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Sept. 25, 2011

An 'Abduction' of greatness

by Janvi Raichura, Online News Editor
From his rock-hard abs to his sultry face, Taylor Lautner has an undeniable physical appeal. But he is unable to pick movies that showcase his acting talents, rather than his body. With a shaky plot and convoluted story line, "Abduction" fell short of expectations.

Abduction

(released September 23, 2011)
Taylor Lautner and Lily Collins on the run in Abduction Courtesy of Lionsgate
Chips Rating:
3 stars

User Rating:
0 stars Votes: 4
Taylor Lautner and Lily Collins go on the run in "Abduction"
The story revolves around with 16-year-old Nathan Harper (Taylor Lautner) who feels like he doesn't belong in his own life. While working on a school project with his neighbor Karen Lowell (Lily Collins), Nathan finds his baby picture on a missing persons website. He is thrown into a whirlwind of political espionage as he sets out to find out the truth about his past.

The chemistry between Karen and Nathan is tangible, yet slightly awkward; exactly how one would describe a cliché high school relationship. In the beginning of the movie, they both share conspicuous glances, similar to those of "romances" in real high schools. Even while on the run, Nathan and Karen are clearly attracted to one another, and their awkwardness towards each other throughout first half of the movie is endearing.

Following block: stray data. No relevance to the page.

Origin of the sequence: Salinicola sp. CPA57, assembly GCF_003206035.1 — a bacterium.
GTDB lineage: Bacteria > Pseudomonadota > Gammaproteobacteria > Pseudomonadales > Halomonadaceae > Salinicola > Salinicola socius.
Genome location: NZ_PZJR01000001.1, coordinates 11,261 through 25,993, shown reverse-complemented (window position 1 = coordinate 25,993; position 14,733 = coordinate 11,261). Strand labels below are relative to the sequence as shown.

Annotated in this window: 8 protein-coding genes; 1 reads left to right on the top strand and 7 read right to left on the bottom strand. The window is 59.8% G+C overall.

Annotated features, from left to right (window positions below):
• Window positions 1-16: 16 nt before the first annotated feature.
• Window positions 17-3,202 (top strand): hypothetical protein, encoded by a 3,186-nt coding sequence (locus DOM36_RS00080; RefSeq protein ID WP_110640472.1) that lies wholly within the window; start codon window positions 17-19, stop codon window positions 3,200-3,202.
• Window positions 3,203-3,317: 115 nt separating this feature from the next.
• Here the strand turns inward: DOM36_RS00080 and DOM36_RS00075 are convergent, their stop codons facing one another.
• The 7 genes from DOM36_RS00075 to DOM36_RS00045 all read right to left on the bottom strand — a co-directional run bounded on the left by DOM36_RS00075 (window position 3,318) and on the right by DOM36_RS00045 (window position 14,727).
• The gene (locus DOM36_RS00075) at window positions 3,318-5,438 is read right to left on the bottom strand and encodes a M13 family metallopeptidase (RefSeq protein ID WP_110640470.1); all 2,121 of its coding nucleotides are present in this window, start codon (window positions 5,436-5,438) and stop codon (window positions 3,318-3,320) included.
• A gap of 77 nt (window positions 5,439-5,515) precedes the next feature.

The action scenes are also commendable. With a very well thought out soundtrack that adheres to the needs of the action scenes as well as some epic stunts, the suspenseful aspect of the movie lives up to expectations. But that's about all of the film's redeeming qualities.

The plotline is too complicated to be fully developed. Nathan's shrink, Geraldine Bennet (Sigourney Weaver) is an ex-CIA agent who was to protect Nathan in the face of any danger. Geraldine gives Nathan the names of four people who know his true identity but unfortunately he cannot trust any of them. About 40 percent of the movie is Nathan and Karen looking for these people. Unfortunately, the immense number of side stories created by this search detracts from the overall plotline, rather than enhancing it. At the beginning of the movie Nathan's parents are killed, and he shows deep emotion over their deaths, but sadly the characters were not developed enough for the audience to share his grief.

The film was designed to showcase Lautner and his potential as a future action star. In fact, it was sold to Lionsgate with Lautner as the lead actor. While Lautner has the physical ability to be an action star, he just doesn't possess the fluidity and believability to be an excellent actor. Lautner is an excellent piece of eye-candy, but he just doesn't have what it takes to capture compelling action, and neither does this movie.

"Abduction" (106 minutes) is rated PG-13 for sequences of intense violence and action, brief language, some sexual content and teen partying. Now playing in theaters everywhere.

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